Sunday, February 25, 2007
Elevated Alpine Cuisine
My experience at the Cloud Nine Bistro qualifies as a true epicurean quest. At 10,740-feet elevation in the Aspen Highlands Mountain and Ski Resort, you can only access the aptly named restaurant by chairlift or snowcat. If that's not enough, they also require a reservation.
After multiple runs of ripping moguls or cruising wide lanes, you take a mid-mountain chairlift and ski down to a little green wooden shack. A former ski patrol lodge retrofitted for fine dining, it couldn't be more cozy and authentic.
Hungry diners burst through the door out-of-breath rosy-faced and windburned, squinting, sweating beneath bulky layers. Inside, steam rises from the kitchen fogging up the windows. The fireplace crackles and fine meats sizzle. Crystal wine glasses chime.
The decor is charming and decidedly alpine, full of ski signage, plaques, and paraphernalia. French blue checked curtains adorn windows looking out onto partial snowdrifts, icicles, and snow blowing horizontal. Wrought iron Raclette ovens sit in wait atop the tables for large parties. As you begin to feel the warmth and your sense of smell detects the aromas, you realize heaven resides at Cloud Nine.
At this point, there is only one thing on my mind: Fondue.
Oozing molten gold.
Cloud Nine has two traditional European-style fondues on the menu: cheese fondue and Raclette -- Swiss raclette cheese served with cornichons, air-dried beef, and potatoes, all cooked on the table-top ovens.
The best thing about fondue is the transformation it undergoes while you're eating it, from bubbling liquefied cheese, to a rich thickening gluey goo, and, finally, to the crusty carmelized bits on the bottom.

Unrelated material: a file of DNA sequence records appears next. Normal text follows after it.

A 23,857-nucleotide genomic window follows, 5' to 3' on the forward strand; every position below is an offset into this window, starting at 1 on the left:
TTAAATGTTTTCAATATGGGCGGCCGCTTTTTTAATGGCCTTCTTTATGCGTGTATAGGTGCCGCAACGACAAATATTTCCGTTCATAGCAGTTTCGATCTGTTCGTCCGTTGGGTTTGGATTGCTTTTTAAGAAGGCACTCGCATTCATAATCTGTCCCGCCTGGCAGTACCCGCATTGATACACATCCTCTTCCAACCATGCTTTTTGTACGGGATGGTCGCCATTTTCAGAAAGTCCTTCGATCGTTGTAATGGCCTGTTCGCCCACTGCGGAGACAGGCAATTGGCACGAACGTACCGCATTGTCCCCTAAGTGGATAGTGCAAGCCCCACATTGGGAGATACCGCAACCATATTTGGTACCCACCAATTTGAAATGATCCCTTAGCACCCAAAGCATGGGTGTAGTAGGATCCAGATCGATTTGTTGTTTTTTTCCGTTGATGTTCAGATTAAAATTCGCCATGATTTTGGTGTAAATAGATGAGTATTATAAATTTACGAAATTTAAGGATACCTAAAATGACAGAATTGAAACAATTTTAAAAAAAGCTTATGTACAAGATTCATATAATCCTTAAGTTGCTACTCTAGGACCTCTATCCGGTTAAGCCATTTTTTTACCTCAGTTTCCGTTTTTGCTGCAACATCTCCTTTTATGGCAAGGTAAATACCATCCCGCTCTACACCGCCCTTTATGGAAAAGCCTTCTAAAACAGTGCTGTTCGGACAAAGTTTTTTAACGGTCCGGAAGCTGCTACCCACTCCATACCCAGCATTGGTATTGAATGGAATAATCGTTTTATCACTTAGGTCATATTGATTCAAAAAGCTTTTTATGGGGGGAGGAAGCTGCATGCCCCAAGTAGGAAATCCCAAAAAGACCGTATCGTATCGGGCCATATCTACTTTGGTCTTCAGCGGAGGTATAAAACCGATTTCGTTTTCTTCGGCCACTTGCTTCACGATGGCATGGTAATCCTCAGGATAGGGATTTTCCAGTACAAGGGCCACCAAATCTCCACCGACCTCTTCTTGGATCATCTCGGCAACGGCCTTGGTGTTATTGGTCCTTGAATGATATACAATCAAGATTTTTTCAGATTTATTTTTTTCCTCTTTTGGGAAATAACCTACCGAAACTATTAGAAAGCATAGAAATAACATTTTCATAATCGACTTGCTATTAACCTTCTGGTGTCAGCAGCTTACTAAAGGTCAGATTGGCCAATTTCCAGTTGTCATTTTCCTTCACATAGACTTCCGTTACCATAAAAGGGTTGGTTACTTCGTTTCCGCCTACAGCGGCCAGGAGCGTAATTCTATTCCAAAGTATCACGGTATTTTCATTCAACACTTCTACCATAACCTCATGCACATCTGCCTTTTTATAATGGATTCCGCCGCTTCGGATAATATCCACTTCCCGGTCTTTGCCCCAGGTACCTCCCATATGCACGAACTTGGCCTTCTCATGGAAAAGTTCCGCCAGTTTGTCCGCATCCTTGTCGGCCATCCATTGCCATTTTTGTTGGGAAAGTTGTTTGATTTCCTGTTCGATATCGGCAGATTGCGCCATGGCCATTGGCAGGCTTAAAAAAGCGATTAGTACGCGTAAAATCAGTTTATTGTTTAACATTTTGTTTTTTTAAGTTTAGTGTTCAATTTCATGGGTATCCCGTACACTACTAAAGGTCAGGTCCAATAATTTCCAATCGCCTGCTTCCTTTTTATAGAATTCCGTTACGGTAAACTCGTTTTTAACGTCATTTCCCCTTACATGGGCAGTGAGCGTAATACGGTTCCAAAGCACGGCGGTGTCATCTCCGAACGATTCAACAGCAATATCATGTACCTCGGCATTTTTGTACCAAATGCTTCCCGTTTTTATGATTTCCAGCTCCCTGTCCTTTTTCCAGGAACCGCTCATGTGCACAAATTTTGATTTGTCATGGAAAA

The second best thing is the wine paring for digestion's sake. We opt for a 2004 Gruner Veltliner (Wachau Gruner Veltliner Federspiel), which is lovely.
Other options on the menu are equally mouth-watering. Cloud Nine offers high quality organic ingredients from local producers, as well as world renown purveyors. Our second course is the daily special: Gruyere stuffed pheasant sausages wrapped in pancetta with savoy cabbage and yukon gold mashed potatoes. In a word, it's "to die for."
Meanwhile at the eight-top table next to us, a crowd of Patagonian ski instructors fire up their Raclette ovens. The process goes like this: First melt a hulking knob of butter on the top grill, then add 25-30 whole cloves of garlic. Let that go a bit, then add large potato wedges to cook in the buttery, garlicky goodness. Next comes the air-dried beef and raclette cheese. There are triangular-shaped iron skillets that fit into the middle section of the oven. Place a piece of beef in the skillet, top it with a slice of raclette and insert it into the oven until the cheese melts. Eat the beef and cheese with the potatoes and cornichons.
The Austrian chef and owner, Andreas, is happy to share stories with us. He insists on a complimentary sip of dark walnut liqueur before heading back out on the mountain. "It gives you a little spring on the slopes," he tells me. And we're all about good food and good form.